33rd Annual Meeting of the Semiotic Society of America
The 33rd annual meeting of the Semiotic Society of America, ‘Specialization, semiosis, semiotics’, took place, this year, entirely in a hotel. The Renaissance Hotel, Houston is set on its own lot and, like Houston itself, is car-friendly but forbidding for pedestrians who might wish to gain access to any signs of life beyond its edifice. The 20th floor, where the proceedings took place, looks out across the endless suburbs of Houston and further, into the pancake flatness of Texas. Although the conference was this year run under the auspices of the University of St. Thomas, whose open, welcoming, campus was just a mile or so up the road, delegates found themselves thrown together for the duration, braving the sessions at the conference or the individually wrapped soaps in the air-conditioned atmosphere of their rooms. The disadvantage of having a conference in a hotel that I am pointing out here, of course, is that there is no escape. In that respect, the Renaissance was a bit like the Valtionhotelli in Imatra, Finland, where annual meetings of the ISI have forced conference–goers to either stay indoors and engage with each other or face a legion of mosquitoes and profound ennui. Like the Imatra meetings, however, this SSA conference made the disadvantage into a virtue and any perception of that disadvantage a lost figment of memory. It is a measure of the conference’s success that the main complaint I heard and, indeed, voiced myself, was that there was too little time and that the conference was too short.
The meeting took place over four days, 16-19 October 2008. It featured 5 plenary addresses, two plenary roundtables and around 46 parallel sessions. In contrast to previous meetings, there was a strong biosemiotic strand in the proceedings this year. These included two sessions on ‘Biosemiotics’: one featuring key international biosemioticians, Don Favareau, Jesper Hoffmeyer and Kalevi Kull, the other featuring Priya Venkatesan, Jennie Wojtaszek, Prisca Augustyn and Ted Baenziger. There were sessions on ‘Biosemiotics and culture’, ‘Objects of desire, adventures in physiosemiosis and formal semiotics’, a session on ‘Abduction and culture’ (which was largely biosemiotically inspired); and the biosemiotics plenary roundtable on definitions of semiosis which took place on Sunday morning. That two dyed-in-the-wool cultural semioticians, myself and Anne Henault, were participants in the latter should indicate that biosemiotics’ key importance is becoming palpable.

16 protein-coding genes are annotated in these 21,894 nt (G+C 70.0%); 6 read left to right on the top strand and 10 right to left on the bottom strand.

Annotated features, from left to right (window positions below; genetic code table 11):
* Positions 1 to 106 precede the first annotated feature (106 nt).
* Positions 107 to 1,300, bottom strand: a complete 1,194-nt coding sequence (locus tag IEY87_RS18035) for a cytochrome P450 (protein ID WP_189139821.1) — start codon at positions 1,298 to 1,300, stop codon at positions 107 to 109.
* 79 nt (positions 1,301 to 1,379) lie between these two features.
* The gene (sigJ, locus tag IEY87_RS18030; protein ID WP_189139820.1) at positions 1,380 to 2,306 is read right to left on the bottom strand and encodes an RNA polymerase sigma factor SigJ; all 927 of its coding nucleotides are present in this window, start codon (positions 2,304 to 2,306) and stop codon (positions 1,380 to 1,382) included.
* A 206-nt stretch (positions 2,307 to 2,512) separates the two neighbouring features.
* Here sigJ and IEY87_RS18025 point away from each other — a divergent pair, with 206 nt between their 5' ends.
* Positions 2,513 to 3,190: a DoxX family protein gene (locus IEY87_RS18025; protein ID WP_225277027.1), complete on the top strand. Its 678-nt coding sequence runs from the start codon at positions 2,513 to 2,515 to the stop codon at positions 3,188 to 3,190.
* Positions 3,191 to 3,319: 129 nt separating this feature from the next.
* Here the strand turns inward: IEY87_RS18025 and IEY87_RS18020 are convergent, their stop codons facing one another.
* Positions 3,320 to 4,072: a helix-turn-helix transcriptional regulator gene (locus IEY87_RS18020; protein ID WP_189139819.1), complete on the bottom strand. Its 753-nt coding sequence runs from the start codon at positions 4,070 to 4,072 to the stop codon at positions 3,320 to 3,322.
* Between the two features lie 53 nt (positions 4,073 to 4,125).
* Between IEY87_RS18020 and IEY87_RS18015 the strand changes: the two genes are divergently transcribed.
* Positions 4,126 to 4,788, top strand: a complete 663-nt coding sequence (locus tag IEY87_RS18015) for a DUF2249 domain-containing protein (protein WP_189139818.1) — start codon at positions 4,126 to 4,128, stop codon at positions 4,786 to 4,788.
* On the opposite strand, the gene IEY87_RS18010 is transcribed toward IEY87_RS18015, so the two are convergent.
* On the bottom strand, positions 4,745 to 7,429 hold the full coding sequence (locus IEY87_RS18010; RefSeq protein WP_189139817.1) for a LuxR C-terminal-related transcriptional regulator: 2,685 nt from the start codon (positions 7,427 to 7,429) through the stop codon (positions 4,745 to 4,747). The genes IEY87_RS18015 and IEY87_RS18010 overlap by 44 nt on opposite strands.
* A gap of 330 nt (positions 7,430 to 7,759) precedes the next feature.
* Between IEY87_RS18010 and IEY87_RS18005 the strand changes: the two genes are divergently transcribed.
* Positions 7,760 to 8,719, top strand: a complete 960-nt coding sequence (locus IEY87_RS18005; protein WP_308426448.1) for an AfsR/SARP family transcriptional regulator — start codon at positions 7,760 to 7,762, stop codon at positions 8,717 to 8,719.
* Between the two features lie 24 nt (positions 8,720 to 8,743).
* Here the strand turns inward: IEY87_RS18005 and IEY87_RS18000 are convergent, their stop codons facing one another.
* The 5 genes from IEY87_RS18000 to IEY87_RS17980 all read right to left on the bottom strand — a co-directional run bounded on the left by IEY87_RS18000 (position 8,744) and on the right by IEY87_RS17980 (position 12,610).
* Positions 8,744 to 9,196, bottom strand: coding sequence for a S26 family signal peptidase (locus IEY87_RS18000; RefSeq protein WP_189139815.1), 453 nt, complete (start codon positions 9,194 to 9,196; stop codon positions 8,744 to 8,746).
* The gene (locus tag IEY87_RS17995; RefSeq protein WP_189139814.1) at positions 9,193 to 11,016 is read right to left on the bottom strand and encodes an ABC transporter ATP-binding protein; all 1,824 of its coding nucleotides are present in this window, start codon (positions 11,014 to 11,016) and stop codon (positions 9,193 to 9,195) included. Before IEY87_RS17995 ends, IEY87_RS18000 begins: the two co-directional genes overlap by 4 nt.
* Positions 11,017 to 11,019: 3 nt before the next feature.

The other sessions were encouragingly varied. It is true that scattered across the programme were the odd semiotic analyses of advertisements or other media and literary artefacts in papers that have rather become the bread and butter of semiotics meetings. Yet, the diversity and rigour of the sessions and papers demonstrated the strength and new horizons of contemporary semiotics. Music remained well represented, whether it was Shaftel’s paper on Ives, Colapietro’s on psychoanalysis and jazz, Lidov on the efficacy of Jakobson’s functions, Murphy on the echoes of Wagner in the music in Hitchcock’s films, or the Presidential Address by Robert Hatten that treated the audience to some close analyses of Mozart (through singing and the piano) while acting as a prelude to Hatten’s ballet, Swerve, performed at the University of St. Thomas on the Friday night.